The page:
Friday, June 25, 2010


Yesterday I spent some time in the State Library of North Carolina looking at microfilm of back issues of The Raleigh News and Observer. As I scanned the newspaper pages from 1941, I was struck by something odd. The headline of every story involving someone black included "Negro" in the headline. Headlines for stories involving whites did not indicate that the subjects of those articles were white.

I read sports stories with the first word of the headline reading, "Negro." The headline for auto accident reports began with the word "Negro." Even obituaries identified the deceased as "Negro."

I am still trying to understand why the N&O staff felt the need to indicate when a news story was about a black person. Was this to warn white readers that they could skip the story? Or, was it a way to notify black readers that there was some news about them in that issue? Today I can not understand the relevance of identifying stories about a black person.

This was the world Invisible Warriors fought to change. I was in the library looking for information about Randolph Williamson. Williamson was a Raleigh, North Carolina native who was killed onboard USS Arizona during the December 7, 1941 surprise attack on Pearl Harbor. I believe Williamson was probably one of the first black men killed in the war and certainly the first black man from North Carolina.

Now 69 years after December 7, 1941 I sit here in my comfortable townhouse, typing away on my laptop and enjoying a comfortable middle class life thanks to men such as Williamson. This morning when I read my morning paper, the N&O none of the headlines identified race in headlines. Things really have changed.
Copyright © Sharon D. Powell, 2010 ALL RIGHTS RESERVED

Sunday, June 20, 2010


Yesterday I attended the funeral of a family friend. Jack Wiggins, who was 92 when he died, had been a family friend for as long as I could remember. He was also an invisible warrior (black men and women who served during World War II). When I started working on my book, I drove 50 miles from my home in Raleigh North Carolina to his home in Nash County. When I got to the house I knocked several times, but no one answered. I later learned Mr. Jack, as we knew him, no longer lived in the aging, clapboard house he had lived in when I was a child. He had moved into a mobile home behind the house. That was two years ago. I planned to go back to interview Mr. Jack but never found the time – now I have lost my chance to interview him. Another warrior has taken his story to the grave.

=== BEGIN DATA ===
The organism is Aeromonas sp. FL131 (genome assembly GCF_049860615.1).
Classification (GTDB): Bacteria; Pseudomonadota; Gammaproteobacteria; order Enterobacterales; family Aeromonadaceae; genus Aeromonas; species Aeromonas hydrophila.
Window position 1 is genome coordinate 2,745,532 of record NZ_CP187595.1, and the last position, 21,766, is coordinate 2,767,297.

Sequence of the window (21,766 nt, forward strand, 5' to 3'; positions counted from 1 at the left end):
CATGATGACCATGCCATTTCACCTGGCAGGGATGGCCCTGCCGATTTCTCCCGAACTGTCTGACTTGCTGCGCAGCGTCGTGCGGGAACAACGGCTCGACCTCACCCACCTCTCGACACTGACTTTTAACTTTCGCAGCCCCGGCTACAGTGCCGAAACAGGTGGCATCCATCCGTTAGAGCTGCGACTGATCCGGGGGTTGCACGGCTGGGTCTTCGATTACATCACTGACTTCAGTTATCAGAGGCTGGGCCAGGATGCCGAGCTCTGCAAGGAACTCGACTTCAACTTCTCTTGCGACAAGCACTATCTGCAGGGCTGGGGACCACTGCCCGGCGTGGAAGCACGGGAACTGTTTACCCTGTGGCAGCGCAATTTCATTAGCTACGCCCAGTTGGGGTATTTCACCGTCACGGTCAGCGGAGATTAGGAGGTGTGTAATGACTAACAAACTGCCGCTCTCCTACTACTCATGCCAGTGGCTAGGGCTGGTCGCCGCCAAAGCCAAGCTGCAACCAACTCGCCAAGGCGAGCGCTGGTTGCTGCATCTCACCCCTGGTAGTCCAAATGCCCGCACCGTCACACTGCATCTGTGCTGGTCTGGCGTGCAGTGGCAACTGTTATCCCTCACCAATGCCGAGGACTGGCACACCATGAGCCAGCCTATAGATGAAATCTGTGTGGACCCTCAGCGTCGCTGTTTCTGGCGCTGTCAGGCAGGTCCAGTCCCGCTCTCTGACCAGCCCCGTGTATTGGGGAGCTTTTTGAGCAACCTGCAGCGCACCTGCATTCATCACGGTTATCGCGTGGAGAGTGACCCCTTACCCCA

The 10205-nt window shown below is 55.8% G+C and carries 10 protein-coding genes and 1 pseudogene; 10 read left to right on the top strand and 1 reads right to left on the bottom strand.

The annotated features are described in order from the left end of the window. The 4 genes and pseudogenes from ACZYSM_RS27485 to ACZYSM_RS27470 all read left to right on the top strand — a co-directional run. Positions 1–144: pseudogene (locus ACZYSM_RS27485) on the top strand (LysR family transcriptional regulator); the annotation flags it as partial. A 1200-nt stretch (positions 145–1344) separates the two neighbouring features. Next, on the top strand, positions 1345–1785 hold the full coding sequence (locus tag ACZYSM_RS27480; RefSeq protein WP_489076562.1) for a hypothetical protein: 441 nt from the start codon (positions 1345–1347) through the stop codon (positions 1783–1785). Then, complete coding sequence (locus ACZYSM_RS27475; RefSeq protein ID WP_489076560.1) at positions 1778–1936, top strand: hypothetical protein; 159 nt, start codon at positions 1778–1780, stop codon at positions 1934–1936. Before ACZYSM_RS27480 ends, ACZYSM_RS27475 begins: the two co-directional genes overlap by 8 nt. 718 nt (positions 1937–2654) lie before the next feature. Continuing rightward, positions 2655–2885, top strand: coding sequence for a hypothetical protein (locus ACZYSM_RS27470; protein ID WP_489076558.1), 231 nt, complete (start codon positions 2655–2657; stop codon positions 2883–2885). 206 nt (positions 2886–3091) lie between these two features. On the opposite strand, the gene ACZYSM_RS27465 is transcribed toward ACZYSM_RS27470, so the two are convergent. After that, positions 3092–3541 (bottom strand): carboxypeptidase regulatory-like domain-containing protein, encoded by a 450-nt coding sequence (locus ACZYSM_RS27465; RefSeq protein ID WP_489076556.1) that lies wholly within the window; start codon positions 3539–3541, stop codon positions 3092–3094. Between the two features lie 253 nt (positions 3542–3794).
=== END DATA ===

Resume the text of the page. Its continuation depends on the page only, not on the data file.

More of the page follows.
After the funeral, I talked to Mr. Jack's son and his younger brother, but neither could give me much information about this warrior's service. His son, Toby did remember his father mentioning that the father had been a truck driver in the Army. Toby also believed his father served in Europe. I went to and found Mr. Jack's enlistment information. In 1942, Mr. Jack received his draft notice; he enlisted in the Army on April 30, 1942. As a truck driver he was probably assigned to a quartermaster unit. He may have been a part of the Red Ball Express: one of World War II's most massive logisitics operations, namely a fleet of over 6,000 trucks and trailers that delivered over 412,000 tons of ammunition, food, and fuel (and then some!) to the Allied armies in the ETO between August 25 and November 16, 1944, Or he may have been a truck driver in Italy where my uncle drove trucks.

I do not know how Mr. Jack felt about serving his country. I imagine he faced the same racism other warriors faced. I have no way of knowing how Mr. Jack handled serving in a segregated army. He grew up in North Carolina and probably had personal knowledge of bigotry. Still he fulfilled his commitment to his country, came home to his wife and child and went to work on my family's farm. My parents and the Wiggins quickly became close friends.

I remember Mr. Jack as a very handsome, gentle, and understanding man. His wife, Betty Blanche, who died in 1975, had been one my mother's closest friends. In my mother's later life Mama and Mr. Jack, the widow and widower spoke by telephone twice a day. My siblings and I were indebted to him for his friendship with our mother in her later years.

Now this warrior is at peace. I never got the chance to thank him for his service or his friendship with my mother. As an Army soldier folded the flag from Mr. Jack's coffin, and a bugler blew taps I stood at attention and rendered a salute. Then I silently mouthed, 'Thank you Mr. Jack for paving the way for me to serve my country.'

The men and women of the greatest generation have passed the baton to my generation and they a taking their well deserved rest.
Copyright © Sharon D. Powell, 2010 ALL RIGHTS RESERVED